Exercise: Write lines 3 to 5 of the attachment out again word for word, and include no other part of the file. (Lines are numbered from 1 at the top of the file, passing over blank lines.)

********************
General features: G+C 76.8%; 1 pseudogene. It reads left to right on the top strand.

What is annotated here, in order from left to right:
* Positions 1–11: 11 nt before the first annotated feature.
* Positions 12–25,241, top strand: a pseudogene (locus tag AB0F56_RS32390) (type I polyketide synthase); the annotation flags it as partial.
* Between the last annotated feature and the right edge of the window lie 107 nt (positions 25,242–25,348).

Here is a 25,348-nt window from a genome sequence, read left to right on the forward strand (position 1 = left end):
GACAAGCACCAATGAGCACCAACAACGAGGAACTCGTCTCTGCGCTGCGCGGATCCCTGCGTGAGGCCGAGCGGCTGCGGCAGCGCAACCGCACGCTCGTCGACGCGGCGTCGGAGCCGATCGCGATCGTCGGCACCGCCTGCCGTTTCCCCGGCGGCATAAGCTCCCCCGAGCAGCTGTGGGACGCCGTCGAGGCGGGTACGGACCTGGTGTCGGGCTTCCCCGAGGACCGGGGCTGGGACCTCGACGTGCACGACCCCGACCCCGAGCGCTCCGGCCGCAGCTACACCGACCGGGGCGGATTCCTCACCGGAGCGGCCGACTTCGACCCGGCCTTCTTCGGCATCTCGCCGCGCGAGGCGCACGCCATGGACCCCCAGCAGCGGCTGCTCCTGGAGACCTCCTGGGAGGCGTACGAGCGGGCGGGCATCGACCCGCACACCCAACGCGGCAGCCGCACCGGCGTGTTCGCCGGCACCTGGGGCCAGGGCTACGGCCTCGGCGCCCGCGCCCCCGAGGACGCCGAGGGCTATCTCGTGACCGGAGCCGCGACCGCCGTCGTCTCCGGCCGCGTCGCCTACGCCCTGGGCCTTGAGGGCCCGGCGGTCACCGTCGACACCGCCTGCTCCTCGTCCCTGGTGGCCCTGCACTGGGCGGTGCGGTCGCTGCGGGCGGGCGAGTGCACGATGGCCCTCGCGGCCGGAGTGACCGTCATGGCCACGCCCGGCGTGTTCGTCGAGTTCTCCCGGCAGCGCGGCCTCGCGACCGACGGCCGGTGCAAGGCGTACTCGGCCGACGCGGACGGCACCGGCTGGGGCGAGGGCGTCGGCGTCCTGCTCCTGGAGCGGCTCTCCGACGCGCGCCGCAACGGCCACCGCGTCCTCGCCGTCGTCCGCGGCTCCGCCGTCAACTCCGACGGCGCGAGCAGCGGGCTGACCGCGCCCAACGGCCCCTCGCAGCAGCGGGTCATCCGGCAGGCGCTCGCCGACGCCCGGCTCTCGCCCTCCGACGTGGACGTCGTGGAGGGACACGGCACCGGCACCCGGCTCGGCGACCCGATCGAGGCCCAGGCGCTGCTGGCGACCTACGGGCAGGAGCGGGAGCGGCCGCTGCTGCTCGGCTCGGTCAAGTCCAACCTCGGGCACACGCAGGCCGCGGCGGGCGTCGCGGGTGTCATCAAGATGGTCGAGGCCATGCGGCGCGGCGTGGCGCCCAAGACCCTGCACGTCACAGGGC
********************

* Positions 1–11: 11 nt before the first annotated feature.
* Positions 12–25,241, top strand: a pseudogene (locus tag AB0F56_RS32390) (type I polyketide synthase); the annotation flags it as partial.
* Between the last annotated feature and the right edge of the window lie 107 nt (positions 25,242–25,348).